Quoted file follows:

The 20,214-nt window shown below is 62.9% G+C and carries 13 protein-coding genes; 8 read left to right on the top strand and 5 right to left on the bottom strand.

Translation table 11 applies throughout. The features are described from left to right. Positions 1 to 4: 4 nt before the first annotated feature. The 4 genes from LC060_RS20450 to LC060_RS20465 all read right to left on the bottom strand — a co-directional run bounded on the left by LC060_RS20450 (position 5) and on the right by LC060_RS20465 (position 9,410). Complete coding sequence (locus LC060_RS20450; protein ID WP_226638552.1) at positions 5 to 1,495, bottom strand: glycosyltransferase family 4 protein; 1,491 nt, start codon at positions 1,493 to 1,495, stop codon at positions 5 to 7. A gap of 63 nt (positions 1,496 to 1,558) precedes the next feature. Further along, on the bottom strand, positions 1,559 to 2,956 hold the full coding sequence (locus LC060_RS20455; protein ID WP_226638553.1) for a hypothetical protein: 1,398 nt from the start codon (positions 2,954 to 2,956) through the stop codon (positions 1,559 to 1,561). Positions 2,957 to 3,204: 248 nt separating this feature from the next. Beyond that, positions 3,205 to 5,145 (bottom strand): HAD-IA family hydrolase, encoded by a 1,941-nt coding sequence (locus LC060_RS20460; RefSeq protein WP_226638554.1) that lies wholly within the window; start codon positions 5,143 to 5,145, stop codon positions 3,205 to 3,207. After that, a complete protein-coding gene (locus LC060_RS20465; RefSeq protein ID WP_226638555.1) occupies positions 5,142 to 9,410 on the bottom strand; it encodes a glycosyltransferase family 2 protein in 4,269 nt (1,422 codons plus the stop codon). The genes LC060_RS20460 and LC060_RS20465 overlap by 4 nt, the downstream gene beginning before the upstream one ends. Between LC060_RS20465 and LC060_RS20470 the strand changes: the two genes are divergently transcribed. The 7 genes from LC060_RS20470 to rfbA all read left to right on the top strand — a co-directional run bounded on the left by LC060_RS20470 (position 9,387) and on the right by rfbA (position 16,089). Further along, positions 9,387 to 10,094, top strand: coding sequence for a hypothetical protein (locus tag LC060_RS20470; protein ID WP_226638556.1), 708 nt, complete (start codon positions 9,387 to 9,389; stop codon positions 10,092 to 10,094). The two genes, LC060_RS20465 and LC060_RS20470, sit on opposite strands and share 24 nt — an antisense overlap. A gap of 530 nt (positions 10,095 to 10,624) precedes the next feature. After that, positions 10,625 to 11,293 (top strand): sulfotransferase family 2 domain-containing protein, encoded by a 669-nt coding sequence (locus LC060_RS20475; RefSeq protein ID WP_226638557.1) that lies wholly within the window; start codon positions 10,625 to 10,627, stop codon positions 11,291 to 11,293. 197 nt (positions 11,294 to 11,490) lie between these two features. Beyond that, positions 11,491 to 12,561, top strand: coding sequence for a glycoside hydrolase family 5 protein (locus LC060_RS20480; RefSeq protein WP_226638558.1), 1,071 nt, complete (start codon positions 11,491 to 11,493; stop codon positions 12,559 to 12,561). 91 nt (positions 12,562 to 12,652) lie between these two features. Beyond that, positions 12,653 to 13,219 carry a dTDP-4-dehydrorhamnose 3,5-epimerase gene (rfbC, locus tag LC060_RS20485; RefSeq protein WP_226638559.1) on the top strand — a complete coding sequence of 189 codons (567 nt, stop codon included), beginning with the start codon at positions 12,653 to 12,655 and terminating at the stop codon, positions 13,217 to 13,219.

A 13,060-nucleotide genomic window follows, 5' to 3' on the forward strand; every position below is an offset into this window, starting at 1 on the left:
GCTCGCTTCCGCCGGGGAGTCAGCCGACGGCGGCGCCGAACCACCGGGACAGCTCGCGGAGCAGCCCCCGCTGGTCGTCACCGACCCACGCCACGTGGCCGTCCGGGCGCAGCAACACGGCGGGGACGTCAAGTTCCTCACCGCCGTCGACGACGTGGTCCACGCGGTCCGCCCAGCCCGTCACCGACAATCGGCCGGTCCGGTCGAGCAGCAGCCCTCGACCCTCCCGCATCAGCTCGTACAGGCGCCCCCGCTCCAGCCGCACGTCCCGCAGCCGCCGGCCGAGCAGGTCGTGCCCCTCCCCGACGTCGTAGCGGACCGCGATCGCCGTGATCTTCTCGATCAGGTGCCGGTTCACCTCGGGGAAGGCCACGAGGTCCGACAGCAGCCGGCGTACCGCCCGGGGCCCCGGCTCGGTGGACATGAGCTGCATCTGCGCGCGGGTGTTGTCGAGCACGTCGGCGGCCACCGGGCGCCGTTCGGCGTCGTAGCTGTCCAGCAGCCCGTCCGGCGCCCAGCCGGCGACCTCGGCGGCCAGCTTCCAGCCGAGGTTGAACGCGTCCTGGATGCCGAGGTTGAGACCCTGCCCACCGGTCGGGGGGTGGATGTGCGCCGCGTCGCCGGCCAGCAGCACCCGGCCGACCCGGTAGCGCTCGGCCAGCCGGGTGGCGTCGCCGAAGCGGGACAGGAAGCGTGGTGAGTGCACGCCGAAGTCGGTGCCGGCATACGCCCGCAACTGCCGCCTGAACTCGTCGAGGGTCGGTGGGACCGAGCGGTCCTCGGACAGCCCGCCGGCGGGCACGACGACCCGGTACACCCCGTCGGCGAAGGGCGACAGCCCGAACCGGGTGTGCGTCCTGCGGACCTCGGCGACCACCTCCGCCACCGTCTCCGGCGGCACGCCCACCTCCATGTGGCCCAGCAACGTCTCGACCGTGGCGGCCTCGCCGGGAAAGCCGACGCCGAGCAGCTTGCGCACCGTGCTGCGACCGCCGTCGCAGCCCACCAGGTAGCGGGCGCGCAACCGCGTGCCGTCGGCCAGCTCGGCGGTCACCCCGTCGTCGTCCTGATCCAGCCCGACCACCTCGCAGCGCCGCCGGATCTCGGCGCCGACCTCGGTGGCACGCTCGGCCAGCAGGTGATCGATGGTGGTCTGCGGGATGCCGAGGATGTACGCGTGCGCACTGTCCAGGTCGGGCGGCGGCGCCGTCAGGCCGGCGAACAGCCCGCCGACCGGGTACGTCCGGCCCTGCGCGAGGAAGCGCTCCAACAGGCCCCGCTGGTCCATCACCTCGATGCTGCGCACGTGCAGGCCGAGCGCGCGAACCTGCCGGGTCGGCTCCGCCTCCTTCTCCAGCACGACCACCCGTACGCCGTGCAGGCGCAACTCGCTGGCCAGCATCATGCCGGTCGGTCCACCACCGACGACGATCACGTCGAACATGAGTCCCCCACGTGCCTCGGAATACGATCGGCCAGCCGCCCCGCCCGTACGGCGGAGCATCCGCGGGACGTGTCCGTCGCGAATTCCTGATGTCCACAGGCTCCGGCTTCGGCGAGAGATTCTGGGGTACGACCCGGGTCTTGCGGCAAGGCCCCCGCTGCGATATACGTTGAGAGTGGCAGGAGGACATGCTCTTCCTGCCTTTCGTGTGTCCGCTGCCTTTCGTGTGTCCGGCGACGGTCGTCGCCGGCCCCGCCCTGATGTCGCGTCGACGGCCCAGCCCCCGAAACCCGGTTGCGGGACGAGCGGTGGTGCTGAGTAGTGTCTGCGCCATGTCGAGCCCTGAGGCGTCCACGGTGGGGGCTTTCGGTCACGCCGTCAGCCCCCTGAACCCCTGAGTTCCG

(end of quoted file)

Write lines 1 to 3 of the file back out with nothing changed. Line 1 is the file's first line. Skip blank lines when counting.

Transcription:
The 20,214-nt window shown below is 62.9% G+C and carries 13 protein-coding genes; 8 read left to right on the top strand and 5 right to left on the bottom strand.

Translation table 11 applies throughout. The features are described from left to right. Positions 1 to 4: 4 nt before the first annotated feature. The 4 genes from LC060_RS20450 to LC060_RS20465 all read right to left on the bottom strand — a co-directional run bounded on the left by LC060_RS20450 (position 5) and on the right by LC060_RS20465 (position 9,410). Complete coding sequence (locus LC060_RS20450; protein ID WP_226638552.1) at positions 5 to 1,495, bottom strand: glycosyltransferase family 4 protein; 1,491 nt, start codon at positions 1,493 to 1,495, stop codon at positions 5 to 7. A gap of 63 nt (positions 1,496 to 1,558) precedes the next feature. Further along, on the bottom strand, positions 1,559 to 2,956 hold the full coding sequence (locus LC060_RS20455; protein ID WP_226638553.1) for a hypothetical protein: 1,398 nt from the start codon (positions 2,954 to 2,956) through the stop codon (positions 1,559 to 1,561). Positions 2,957 to 3,204: 248 nt separating this feature from the next. Beyond that, positions 3,205 to 5,145 (bottom strand): HAD-IA family hydrolase, encoded by a 1,941-nt coding sequence (locus LC060_RS20460; RefSeq protein WP_226638554.1) that lies wholly within the window; start codon positions 5,143 to 5,145, stop codon positions 3,205 to 3,207. After that, a complete protein-coding gene (locus LC060_RS20465; RefSeq protein ID WP_226638555.1) occupies positions 5,142 to 9,410 on the bottom strand; it encodes a glycosyltransferase family 2 protein in 4,269 nt (1,422 codons plus the stop codon). The genes LC060_RS20460 and LC060_RS20465 overlap by 4 nt, the downstream gene beginning before the upstream one ends. Between LC060_RS20465 and LC060_RS20470 the strand changes: the two genes are divergently transcribed. The 7 genes from LC060_RS20470 to rfbA all read left to right on the top strand — a co-directional run bounded on the left by LC060_RS20470 (position 9,387) and on the right by rfbA (position 16,089). Further along, positions 9,387 to 10,094, top strand: coding sequence for a hypothetical protein (locus tag LC060_RS20470; protein ID WP_226638556.1), 708 nt, complete (start codon positions 9,387 to 9,389; stop codon positions 10,092 to 10,094). The two genes, LC060_RS20465 and LC060_RS20470, sit on opposite strands and share 24 nt — an antisense overlap. A gap of 530 nt (positions 10,095 to 10,624) precedes the next feature. After that, positions 10,625 to 11,293 (top strand): sulfotransferase family 2 domain-containing protein, encoded by a 669-nt coding sequence (locus LC060_RS20475; RefSeq protein ID WP_226638557.1) that lies wholly within the window; start codon positions 10,625 to 10,627, stop codon positions 11,291 to 11,293. 197 nt (positions 11,294 to 11,490) lie between these two features. Beyond that, positions 11,491 to 12,561, top strand: coding sequence for a glycoside hydrolase family 5 protein (locus LC060_RS20480; RefSeq protein WP_226638558.1), 1,071 nt, complete (start codon positions 11,491 to 11,493; stop codon positions 12,559 to 12,561). 91 nt (positions 12,562 to 12,652) lie between these two features. Beyond that, positions 12,653 to 13,219 carry a dTDP-4-dehydrorhamnose 3,5-epimerase gene (rfbC, locus tag LC060_RS20485; RefSeq protein WP_226638559.1) on the top strand — a complete coding sequence of 189 codons (567 nt, stop codon included), beginning with the start codon at positions 12,653 to 12,655 and terminating at the stop codon, positions 13,217 to 13,219.

A 13,060-nucleotide genomic window follows, 5' to 3' on the forward strand; every position below is an offset into this window, starting at 1 on the left: